One thing we always/never grow tired of

  • Tony Payne
  • 13 March 2019

We all get tired of showing up—showing up to do ministry, showing up as a member of church or Bible study, carrying out our role as a parent or spouse, or simply being a Christian. We grow weary of doing it all again, even though we know in our hearts that it is the good and right and only thing to do—the thing, in fact, we want to do.

This is why I’ve always loved the words of the Apostle in Galatians 6:9: “And let us not grow weary of doing good, for in due season we will reap, if we do not give up”.

I remember David Jackman once saying something very similar when I asked him what new challenges and directions The Proclamation Trust in the UK was facing. In his quiet, wise way, David said, “Oh, I think the biggest challenge for us in the next few years is to keep doing what we’ve been doing for the past 15 years. It’s so hard to keep doing the same thing.”

All of which brings me with a renewed sense of determination to the subject of this post: Matthias Media’s tried and true Interactive Bible Studies (IBS) series.

For the past 31 years, we’ve been steadily turning out these Bible studies, which are mainly for small group use (although can be used for personal or one-to-one study too). There are now 47 in the series, with one or two new ones added each year (most years, anyway). That includes:

  • 1 OT overview
  • 21 covering OT books
  • 20 covering NT books
  • 5 topical studies

The need that launched the IBS series over three decades ago was simple and obvious, and really hasn’t changed. Small group Bible studies often fail in two ways: they can be rambling, directionless discussions in which multiple opinions are shared, but no satisfying conclusion reached; or they can be thinly disguised sermons in which the group leader effectively tells everybody what the passage is about.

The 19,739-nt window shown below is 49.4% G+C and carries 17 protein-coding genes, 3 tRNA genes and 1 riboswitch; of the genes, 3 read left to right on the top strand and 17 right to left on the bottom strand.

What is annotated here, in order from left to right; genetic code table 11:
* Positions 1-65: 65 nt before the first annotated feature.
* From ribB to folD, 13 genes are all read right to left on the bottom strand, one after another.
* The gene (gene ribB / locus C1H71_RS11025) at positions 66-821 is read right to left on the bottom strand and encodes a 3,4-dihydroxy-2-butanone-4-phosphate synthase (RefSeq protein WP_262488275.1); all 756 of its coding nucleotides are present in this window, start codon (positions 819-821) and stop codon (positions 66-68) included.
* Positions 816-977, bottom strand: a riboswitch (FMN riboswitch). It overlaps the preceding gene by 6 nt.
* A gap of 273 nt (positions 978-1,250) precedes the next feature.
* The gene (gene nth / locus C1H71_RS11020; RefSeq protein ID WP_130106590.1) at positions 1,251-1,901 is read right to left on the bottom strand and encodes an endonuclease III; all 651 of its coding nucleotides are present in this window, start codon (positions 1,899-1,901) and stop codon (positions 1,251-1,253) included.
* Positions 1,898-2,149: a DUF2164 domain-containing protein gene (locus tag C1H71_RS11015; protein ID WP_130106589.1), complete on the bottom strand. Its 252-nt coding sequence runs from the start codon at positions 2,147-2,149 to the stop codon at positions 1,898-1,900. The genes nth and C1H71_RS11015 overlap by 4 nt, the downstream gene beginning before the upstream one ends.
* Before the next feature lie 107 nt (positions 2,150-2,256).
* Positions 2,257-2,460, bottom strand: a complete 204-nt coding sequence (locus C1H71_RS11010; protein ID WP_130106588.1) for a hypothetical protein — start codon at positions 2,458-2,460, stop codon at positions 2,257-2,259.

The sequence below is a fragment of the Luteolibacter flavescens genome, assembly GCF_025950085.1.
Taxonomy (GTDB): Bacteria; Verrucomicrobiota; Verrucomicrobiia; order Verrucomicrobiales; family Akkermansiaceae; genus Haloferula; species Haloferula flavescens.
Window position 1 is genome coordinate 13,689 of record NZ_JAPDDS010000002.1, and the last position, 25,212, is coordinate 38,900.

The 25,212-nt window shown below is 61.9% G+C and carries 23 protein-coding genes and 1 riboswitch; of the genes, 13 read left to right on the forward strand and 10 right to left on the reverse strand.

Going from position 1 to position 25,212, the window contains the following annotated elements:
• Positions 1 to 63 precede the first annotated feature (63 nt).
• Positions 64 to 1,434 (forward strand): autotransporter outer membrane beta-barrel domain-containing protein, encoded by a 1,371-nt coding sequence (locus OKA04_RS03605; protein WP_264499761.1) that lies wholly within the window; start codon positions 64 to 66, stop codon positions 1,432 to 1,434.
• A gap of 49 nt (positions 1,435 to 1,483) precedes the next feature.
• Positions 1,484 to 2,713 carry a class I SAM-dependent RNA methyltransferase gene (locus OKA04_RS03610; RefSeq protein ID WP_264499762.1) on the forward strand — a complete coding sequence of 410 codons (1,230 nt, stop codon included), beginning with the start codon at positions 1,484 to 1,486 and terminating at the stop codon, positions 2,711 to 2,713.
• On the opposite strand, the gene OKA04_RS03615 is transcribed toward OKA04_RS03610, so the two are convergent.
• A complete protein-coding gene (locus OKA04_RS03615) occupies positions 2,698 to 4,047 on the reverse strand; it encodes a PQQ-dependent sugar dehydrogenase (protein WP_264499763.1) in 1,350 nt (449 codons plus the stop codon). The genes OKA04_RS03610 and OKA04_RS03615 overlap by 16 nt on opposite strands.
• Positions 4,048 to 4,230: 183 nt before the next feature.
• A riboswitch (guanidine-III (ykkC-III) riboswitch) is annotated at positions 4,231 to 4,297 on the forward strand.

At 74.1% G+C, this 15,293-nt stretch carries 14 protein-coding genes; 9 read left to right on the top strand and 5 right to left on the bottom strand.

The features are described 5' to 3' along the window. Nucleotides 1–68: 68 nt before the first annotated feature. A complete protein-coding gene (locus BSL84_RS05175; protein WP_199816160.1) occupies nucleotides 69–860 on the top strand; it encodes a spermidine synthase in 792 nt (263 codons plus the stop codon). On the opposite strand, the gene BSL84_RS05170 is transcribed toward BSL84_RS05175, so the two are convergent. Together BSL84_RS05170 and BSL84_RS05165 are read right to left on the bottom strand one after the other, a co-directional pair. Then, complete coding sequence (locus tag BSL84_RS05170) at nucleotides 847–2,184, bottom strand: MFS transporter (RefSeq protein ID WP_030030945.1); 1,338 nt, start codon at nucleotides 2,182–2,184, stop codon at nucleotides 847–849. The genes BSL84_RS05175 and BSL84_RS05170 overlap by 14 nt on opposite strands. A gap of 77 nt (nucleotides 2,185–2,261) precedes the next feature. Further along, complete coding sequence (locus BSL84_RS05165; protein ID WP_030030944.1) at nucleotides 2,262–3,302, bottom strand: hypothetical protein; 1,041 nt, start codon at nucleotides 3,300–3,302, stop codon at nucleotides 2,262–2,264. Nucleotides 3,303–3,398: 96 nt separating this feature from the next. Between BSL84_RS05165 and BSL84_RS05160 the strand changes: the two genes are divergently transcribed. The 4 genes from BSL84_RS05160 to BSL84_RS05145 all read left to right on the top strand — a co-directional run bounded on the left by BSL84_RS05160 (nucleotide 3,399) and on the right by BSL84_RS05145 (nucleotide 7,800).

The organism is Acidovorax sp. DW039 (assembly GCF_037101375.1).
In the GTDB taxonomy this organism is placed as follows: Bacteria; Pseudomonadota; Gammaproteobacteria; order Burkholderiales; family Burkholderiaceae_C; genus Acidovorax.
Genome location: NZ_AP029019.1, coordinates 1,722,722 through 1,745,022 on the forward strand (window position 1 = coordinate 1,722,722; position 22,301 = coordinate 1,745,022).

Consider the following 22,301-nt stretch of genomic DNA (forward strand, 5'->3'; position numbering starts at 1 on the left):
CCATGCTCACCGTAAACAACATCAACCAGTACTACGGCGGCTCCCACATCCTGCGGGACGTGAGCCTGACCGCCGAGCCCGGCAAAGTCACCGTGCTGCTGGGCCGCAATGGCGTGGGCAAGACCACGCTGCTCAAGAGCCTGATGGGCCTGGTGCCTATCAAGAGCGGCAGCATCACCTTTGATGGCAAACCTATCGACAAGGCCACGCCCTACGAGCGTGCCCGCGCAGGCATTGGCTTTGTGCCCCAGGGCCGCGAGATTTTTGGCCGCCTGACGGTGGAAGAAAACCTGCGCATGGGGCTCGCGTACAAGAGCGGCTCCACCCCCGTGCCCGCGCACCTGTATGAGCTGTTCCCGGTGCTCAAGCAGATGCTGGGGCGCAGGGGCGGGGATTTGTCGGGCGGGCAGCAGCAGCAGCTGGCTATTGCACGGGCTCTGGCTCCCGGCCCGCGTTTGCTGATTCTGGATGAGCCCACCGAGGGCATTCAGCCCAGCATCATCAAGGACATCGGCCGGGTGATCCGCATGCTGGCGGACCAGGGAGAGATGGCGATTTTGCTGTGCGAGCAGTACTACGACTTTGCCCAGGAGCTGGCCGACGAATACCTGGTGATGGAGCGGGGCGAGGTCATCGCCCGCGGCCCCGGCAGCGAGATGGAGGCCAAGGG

Wouldn’t it be great, we thought, if we could produce a resource for small groups that offered some direction and ‘through line’ based on the passage, and that provided some helpful background and context, but which then set groups free within that framework to explore, discover and arrive at the conclusion the text itself led them to? (Hence the name Interactive Bible Studies—they’re designed to get us interacting: with the experienced author/Bible teacher giving us some input; with the text of Scripture itself; with others in our group; and of course with God in prayer.)

We haven’t (yet!) grown weary of the good work of publishing the Interactive Bible Study series. In fact, having published our first IBS back in 1988 on Genesis 1-11 (Beyond Eden), we’re delighted to say that we’ve finally—31 years later—released an IBS on Genesis 12-50 (Salvation Revealed).